Tuesday, May 05, 2009

Beyond "more Democrats" and even "better Democrats"

This is a tough one for me, but important. Having spent the last 15 years or so trying to get progressives to master the skills of pushing for change through the electoral system -- something we'd largely neglected for decades -- it's quite a shift to begin to imagine that the cutting edge of progress in the next period will require something else.

But it is worth imagining, because it might be true. With the improbable election of Obama, the marginalization and regionalization of the Republican Party, and nominal Democratic control of the elected federal government, any more gains in those arenas will be relatively small increments. So those of us who think what we need is more than incremental change need to figure out how to even get traction for our demands.

Chris Bowers of Open Left, who is a smart elections wonk among other talents, spelled some of this out the other day:

Surely we must maintain our efforts on the political front, but the leading edge of progressive change is coming in other areas. Things like the network neutral Internet, increasing immigration, increasing acceptance of the LGBT community, and shifting religious identification are making the country more progressive than any single or combination of political campaigns over the past two decades.

The best we can hope for from electoral politics is two-fold. First, in the short term (the next three to seven years) we can do a bit better, but not much, on the electoral and legislative fronts. Second, in the long-term, we can make sure that the federal government does not [get] in the way of the long-term engines of progressive change. Whatever immigration reform is passed, it can't reduce the number of people coming into this country. Whatever media reform is passed, the network neutral Internet must be preserved at all costs. And, nearly as importantly, the Employee Free Choice Act needs to be passed someday.

Given that the era of "more Democrats" has ended, progressive activists who are interested in sweeping change would probably be best off refocusing not primarily to "better Democrats," but to culturally progressive feedback loops like immigration, net neutrality, and the Employee Free Choice Act. That is where policy can further the leading edges of progressive change, and that is where we need to be.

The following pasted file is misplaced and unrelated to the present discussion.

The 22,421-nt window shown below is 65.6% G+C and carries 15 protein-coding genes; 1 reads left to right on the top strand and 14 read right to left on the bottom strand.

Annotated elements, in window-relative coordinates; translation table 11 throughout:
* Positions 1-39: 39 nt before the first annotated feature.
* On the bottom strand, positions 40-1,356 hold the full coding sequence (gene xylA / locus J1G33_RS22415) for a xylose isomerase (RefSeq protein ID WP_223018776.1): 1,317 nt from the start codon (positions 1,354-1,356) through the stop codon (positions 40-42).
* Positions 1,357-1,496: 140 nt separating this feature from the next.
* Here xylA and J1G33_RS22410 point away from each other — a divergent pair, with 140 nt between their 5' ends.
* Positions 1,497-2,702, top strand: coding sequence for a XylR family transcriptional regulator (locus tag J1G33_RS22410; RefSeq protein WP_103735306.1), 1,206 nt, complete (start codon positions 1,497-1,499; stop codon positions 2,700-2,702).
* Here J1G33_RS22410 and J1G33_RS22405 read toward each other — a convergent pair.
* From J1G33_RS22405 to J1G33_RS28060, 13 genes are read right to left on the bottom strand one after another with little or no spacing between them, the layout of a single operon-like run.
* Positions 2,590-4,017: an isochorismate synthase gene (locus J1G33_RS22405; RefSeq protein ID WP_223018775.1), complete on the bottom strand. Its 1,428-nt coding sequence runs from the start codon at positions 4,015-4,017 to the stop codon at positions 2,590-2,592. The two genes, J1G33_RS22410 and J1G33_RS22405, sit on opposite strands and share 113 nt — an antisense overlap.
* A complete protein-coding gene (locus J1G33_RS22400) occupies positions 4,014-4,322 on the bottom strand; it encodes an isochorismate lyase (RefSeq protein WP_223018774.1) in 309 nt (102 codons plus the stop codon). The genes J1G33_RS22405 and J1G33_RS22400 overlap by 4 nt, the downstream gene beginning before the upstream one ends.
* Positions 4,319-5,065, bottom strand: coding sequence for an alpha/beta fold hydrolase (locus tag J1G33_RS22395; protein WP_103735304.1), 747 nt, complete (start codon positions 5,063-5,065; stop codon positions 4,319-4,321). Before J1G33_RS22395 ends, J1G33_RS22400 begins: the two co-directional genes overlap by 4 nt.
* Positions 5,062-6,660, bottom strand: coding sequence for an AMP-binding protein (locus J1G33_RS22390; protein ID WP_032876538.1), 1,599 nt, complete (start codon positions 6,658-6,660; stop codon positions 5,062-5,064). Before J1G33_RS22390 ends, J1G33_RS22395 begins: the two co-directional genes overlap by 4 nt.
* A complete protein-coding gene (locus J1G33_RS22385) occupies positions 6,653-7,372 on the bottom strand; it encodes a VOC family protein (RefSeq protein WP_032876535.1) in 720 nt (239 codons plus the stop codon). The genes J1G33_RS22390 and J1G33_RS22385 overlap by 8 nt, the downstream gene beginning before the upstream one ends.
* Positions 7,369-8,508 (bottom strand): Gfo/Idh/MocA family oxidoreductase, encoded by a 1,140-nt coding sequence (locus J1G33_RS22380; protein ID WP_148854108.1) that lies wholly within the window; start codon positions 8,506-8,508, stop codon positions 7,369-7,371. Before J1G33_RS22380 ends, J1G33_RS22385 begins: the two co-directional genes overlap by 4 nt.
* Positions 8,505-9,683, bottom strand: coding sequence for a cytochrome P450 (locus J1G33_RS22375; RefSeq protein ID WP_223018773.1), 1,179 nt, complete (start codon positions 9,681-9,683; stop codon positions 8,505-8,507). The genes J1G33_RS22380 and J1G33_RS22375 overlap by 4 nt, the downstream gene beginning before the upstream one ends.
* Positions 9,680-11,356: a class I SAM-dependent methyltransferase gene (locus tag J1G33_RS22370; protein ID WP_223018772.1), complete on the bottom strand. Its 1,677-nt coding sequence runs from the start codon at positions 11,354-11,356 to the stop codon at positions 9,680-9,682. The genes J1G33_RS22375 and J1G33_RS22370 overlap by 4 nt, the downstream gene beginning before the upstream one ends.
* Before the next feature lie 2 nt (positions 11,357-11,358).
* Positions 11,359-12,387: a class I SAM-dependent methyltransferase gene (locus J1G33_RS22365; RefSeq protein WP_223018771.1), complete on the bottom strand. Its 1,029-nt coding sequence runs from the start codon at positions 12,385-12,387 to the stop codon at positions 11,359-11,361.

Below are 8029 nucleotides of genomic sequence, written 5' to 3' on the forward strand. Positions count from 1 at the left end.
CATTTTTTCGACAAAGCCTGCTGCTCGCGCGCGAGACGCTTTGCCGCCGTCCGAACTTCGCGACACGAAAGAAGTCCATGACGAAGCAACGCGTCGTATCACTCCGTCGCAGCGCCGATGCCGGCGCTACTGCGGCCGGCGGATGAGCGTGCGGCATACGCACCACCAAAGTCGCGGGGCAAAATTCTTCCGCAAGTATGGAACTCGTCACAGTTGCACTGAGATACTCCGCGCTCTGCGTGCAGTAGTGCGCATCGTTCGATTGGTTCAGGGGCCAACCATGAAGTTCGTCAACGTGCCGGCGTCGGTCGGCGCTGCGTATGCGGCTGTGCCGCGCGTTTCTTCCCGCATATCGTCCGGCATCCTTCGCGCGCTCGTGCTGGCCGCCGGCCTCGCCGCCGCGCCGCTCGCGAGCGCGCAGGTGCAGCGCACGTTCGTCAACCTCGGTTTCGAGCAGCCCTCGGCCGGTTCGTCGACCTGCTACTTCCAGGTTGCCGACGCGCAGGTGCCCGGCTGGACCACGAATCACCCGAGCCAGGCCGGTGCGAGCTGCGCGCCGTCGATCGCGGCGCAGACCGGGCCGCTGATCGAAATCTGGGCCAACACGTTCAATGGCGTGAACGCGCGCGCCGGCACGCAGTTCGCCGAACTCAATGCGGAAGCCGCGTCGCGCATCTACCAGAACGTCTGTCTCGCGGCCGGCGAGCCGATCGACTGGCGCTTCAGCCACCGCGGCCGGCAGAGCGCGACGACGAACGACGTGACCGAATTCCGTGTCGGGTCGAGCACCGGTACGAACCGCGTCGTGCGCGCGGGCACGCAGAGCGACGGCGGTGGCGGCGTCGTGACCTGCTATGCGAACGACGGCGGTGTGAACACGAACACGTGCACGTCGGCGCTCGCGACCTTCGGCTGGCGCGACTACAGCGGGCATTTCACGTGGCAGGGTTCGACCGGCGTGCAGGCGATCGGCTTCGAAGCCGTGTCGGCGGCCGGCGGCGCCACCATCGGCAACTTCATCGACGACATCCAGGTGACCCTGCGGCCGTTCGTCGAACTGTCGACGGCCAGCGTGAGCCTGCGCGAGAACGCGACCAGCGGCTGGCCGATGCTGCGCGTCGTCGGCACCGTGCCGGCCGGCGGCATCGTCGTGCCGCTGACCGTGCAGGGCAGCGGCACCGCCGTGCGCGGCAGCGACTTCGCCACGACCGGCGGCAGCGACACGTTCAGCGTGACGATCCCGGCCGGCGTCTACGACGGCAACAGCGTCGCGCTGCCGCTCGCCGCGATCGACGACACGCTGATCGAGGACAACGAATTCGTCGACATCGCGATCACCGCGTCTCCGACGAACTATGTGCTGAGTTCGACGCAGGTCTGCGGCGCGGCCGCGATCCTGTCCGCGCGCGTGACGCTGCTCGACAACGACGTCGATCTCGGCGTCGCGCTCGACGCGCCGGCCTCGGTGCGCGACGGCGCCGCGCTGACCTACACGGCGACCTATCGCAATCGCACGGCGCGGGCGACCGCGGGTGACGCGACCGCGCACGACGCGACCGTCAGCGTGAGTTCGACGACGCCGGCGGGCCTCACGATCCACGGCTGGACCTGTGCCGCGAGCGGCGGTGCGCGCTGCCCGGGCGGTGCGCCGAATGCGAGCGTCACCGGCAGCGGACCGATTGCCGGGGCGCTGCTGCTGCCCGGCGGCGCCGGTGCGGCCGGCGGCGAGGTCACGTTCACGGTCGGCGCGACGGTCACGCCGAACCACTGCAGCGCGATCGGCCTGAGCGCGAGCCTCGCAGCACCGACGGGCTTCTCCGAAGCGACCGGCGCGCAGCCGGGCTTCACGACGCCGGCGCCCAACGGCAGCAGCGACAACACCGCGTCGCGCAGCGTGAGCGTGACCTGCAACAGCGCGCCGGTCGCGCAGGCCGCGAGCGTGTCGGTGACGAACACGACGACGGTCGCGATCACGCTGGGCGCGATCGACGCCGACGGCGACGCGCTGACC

I like his notion of "culturally progressive feedback loops." And I can think of two more that are worth cultivating.

For one, we need to do everything in our power to enable young people to get college educations and to experience some efficacy through the practice of collective action while in the diploma game. It's not impossible. The Obama era is going to primetime for what's known as "service learning" for college students. Let's get ourselves into those courses.

When Bowers refers to "shifting religious identification" I think he's referring to the growth of the religiously unaffiliated category in the population. But I think (and the recent Pew study agrees) that what is happening is not so much people leaving religion as people moving around between different loci of spiritual search and practice. In particular, younger folks are rejecting what they think of as censorious narrow-mindedness and bigotry, especially against gays. Progressive religious people should be a welcomed part of the wider progressive groundswell. Their activism within their own religious communities, especially on such issues as peace, anti-torture, environment and sustainability, creates links to folks who are too often untouched by overtly "political" activism. At the very least, religious progressives deprive the rightwing of its uncontested claim to have "God on their side." That's worth something while religion continues to hold some claim to moral authority.


Kay Dennison said...

Excellent post!!!!

libhom said...

I think a lot of people are leaving religion, and it is about time.

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